Even though you can centralize configuration management through DevOps, the devices themselves still act as autonomous entities. This creates some interesting failure scenarios. For example, if there are 100 devices in a network domain, you might use DevOps tools to deploy new configuration to those devices. But what determines a successful change?

If 99 out of the 100 devices successful commit the configuration change but one does not, what is the desired behavior? Imagine the case where configuration changes are pushed to these 100 devices, but one device times out and does not yield a positive response. The likely resolution is to back out all of the changes across the other 99 devices and try again. I don’t want to suggest this is not manageable, but the failure scenarios get interesting.

For a timeout-related failure, the problem is that some operators will deal with the behavior by adjusting timeout parameters. If you set the timeout to some arbitrarily high value, what happens in the interim between issuing a configuration change and flagging the timeout? During those seconds or minutes, the network has 99 entities acting under one set of rules and the other acting under the previous set. These types of situations can be difficult to identify, and depending on the changes can be service impacting for applications and users on the network.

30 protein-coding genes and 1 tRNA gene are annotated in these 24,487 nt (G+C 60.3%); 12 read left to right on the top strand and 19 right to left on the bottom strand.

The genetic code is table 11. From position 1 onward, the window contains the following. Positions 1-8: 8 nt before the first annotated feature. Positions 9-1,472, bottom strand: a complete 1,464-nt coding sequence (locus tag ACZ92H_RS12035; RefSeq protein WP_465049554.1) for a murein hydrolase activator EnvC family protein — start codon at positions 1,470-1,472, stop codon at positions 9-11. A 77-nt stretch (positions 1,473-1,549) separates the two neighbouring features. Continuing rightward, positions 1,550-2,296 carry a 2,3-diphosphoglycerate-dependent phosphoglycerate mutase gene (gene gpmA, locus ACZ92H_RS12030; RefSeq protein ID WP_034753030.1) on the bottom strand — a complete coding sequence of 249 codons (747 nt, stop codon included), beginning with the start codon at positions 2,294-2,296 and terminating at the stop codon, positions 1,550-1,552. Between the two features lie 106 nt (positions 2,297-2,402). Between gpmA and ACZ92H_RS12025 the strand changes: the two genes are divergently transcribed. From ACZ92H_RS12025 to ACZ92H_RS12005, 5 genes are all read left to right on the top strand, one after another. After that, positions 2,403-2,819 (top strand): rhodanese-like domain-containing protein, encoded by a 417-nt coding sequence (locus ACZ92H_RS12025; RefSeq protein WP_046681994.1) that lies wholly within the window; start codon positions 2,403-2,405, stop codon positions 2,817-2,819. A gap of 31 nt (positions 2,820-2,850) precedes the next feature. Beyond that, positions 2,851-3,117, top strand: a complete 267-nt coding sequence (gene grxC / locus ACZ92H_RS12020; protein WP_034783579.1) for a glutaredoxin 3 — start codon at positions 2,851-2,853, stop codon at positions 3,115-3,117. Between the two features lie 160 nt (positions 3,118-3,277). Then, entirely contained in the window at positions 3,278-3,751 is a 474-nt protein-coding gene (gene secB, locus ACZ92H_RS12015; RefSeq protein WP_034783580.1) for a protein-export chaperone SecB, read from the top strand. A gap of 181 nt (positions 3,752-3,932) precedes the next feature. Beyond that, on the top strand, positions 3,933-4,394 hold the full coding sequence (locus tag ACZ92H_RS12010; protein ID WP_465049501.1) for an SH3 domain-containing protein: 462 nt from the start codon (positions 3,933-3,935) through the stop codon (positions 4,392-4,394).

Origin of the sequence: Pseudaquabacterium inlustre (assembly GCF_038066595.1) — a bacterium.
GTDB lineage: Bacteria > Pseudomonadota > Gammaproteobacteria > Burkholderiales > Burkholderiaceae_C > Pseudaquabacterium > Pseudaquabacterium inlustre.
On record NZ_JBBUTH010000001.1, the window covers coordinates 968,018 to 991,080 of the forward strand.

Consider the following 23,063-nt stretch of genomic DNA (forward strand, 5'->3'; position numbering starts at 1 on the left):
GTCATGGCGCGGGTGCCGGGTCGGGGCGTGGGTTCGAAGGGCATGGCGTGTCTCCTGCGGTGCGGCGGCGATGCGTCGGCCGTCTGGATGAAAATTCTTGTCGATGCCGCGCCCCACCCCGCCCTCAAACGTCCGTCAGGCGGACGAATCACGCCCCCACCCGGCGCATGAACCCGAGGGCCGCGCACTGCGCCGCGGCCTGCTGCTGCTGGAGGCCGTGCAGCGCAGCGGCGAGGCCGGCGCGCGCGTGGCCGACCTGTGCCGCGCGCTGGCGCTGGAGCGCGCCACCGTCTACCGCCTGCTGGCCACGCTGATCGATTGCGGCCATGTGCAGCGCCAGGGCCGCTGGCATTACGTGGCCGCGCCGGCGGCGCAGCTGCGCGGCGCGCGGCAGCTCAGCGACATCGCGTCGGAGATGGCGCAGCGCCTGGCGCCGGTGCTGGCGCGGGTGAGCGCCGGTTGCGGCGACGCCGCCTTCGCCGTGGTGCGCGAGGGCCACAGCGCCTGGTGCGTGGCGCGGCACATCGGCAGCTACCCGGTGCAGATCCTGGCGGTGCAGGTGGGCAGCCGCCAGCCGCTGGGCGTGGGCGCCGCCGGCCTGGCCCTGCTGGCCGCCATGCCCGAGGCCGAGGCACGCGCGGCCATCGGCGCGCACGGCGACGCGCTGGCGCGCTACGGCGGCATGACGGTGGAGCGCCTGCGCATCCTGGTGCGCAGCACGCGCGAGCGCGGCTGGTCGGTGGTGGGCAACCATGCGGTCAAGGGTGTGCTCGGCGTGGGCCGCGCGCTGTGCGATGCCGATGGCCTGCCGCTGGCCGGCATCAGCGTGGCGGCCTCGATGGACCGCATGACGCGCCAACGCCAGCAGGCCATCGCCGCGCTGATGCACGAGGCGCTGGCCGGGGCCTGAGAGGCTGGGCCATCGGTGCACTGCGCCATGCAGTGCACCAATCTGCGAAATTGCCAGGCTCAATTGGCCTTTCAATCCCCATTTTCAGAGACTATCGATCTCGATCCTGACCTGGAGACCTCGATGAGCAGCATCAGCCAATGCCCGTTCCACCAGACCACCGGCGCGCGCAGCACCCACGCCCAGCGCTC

What is needed?

Ultimately, if you want your network to behave as a single system image (not just from a configuration management perspective but also from a behavior perspective), we likely need to look at how we develop networking equipment. Making things that are not one appear as if they are gives us the illusion of cohesiveness. For many cases, this can be an extremely powerful thing. But when you start looking at end-to-end service deployments across multiple domains (a single Layer-2 domain stretching across two datacenters using an interconnect network in between, for instance), it’s the details that will matter. Even slight mismatches in policy across multiple domains can create resource islands in the datacenter, which defeats the entire purpose of moving to distributed architectures.